Open house for the Ministries of Paris
Each year in Europe there is a weekend in September when many public buildings are open and free to the public. Some of these buildings are museums and others are government buildings not normally open to the public. I decided to visit some of the ones not normally open on Sunday September 16th. I went to the 7th arrondissement in Paris, where the residence and offices of the Prime minister are located as well as many other government ministry buildings.
I arrived at the Hôtel Matignon, the prime minister's residence and offices about 11:00 am and saw a long line. I was told the wait would be about 2 hours. I wasn't at all sure I wanted to wait that long in line, but got in line, thinking I could always leave. I got talking to a couple behind me and tried to find out what they knew about the house. They seemed to think it would be worth the wait and this was the first time this place had been open to the public, so I waited in line with all the other people there. It was interesting to talk with these total strangers. I asked them what a prime minister does. They were surprised to hear that we don't have a prime minister in the U.S. They seemed to think a democratic country would need both a president and a prime minister.
After 1 hour 45 minutes we got to the security check point and were allowed into the house. We saw the room where the cabinet meets and some of the formal meeting spaces, and a really spectacular painted marble stairway. No pictures were allowed inside and outside we were only allowed to take pictures from one spot in the garden and then only if we took them toward the house. I was not allowed to take close-up pictures of the flower beds, which were very nice.
Remember this is right in the middle of Paris. This is about half of the garden. The other half behind me was off limits to photos.
So moving on.
The next place I came to that was open was the Ministry of Agriculture and Fishing, also called the Hôtel de Villeroy. In French the word hôtel has two meaning--the one we are familiar with and another that means a city dwelling of a wealthy citizen. These buildings were built as homes for Dukes, Duchesses and other aristocrats. They have been acquired by the French government and are currently used to house the offices and reception spaces of the various ministries.
The fronts of these buildings open onto paved courtyards. The backs tended to be more interesting, so I am showing you pictures of the backs instead of the fronts. This is the garden side of the Hôtel de Villeroy built in 1724. They had a rugby field marked off here. I think it must be smaller than normal, but apparently the French rugby team used it this week. The statue is holding a rugby ball (if that's what they call it.)
This one contained some fabulous tapestries, but the most impressive room was the Salle Sully. Here you see one of the huge murals with agricultural themes and the beautiful paneling below.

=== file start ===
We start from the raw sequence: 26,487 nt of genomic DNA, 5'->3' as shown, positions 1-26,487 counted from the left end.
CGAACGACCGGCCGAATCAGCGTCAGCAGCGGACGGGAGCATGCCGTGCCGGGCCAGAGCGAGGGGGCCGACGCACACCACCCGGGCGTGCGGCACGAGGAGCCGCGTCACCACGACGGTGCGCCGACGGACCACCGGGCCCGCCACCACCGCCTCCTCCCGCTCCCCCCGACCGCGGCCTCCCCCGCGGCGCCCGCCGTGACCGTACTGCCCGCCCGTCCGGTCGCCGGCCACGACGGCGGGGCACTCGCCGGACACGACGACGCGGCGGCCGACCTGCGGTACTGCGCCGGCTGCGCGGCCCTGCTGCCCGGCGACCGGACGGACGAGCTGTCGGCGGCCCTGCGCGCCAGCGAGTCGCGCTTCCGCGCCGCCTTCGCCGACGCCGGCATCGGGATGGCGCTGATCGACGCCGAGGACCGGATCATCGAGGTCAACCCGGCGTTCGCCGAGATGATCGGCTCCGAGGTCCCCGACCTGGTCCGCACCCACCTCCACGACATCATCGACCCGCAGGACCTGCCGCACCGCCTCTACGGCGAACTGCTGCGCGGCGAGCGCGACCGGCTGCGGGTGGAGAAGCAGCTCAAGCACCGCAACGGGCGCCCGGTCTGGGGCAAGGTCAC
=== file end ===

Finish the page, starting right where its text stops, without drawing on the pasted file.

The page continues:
And this is the carved wooden ceiling.
Next I visited the Hôtel de Ville or town hall of the 7th arrondissement. Each of Paris's 20 arrondissements has it's own mayor and town hall. This one is also called the Hôtel de Villars. It was acquired by le Duc de Villars in 1710. It has been expanded and renovated many times in the years since. The city of Paris bought it in 1862 and renovated it to accommodate the mayor of the arrondissement.
This is the front of this building. Mairie is another word for town hall.
Most people get married in the town hall, so a town hall always has a "Salle des mariages." See the mural with a wedding theme?
And at the back of the room, two more murals, one of the engagement and the other of a young family.
A detail of the ceiling.
The mayor's office.
And the garden.
Next I visited the Ministry of Education or the Hôtel de Rochechouart.
The office of the Minister.
From the other direction.
Detail above the doorway.
At 5;00 I was running out of time, but this place had a short line, and I decided to visit one more. I was glad I did. It was the most spectacular. This is the Ministry of foreign affairs or the quai d'Orsay. It faces the river Seine. It was built between 1844 and 1855 for the ministry of foreign affairs.
The tour started upstairs in the rooms that had been used to house foreign dignitaries. Today they are more meeting and reception rooms.
The furniture is mostly second Empire or Napoleon III. All the walls were covered in fabric as was true of most of the other houses as well.
The second of many rooms like this on this floor.
Fireplace in the same room.
Dining room set with the minister's special china.
Place setting. They put the silverware upside down here.
A corner of the ceiling. All the ceilings were painted, but ceilings are hard to photograph so I didn't get many photos.
This is called the "Salle de bains de la reine" and was remodeled in 1938 for queen Elizabeth of England--the wife of King George VI--the queen mum who died a few years ago at the age of about 101.
This room had a huge conference table in it. It was formerly the guest bedroom for the visiting queen.
"La salle de bains du roi" The king's bath also done in 1938 for George VI of England. I don't know what the walls were. They were brown and shone like highly polished lacquer.
If you read a bit of French try to read the last paragraph. It says this room was used as an office until 1999, the fixtures being covered by wooden cases, which protected them until the room was restored in 2003.
Then we went downstairs, where the rooms were even more opulent. I got so overwhelmed I quit taking pictures. It was like Versailles, only less crowded.
A view of the garden.
The back of the building.
By now it was 6:00 and they were closing. I started home with a head full of images, some of which, fortunately were also in my camera, because I've lost most of the ones that were in my head.
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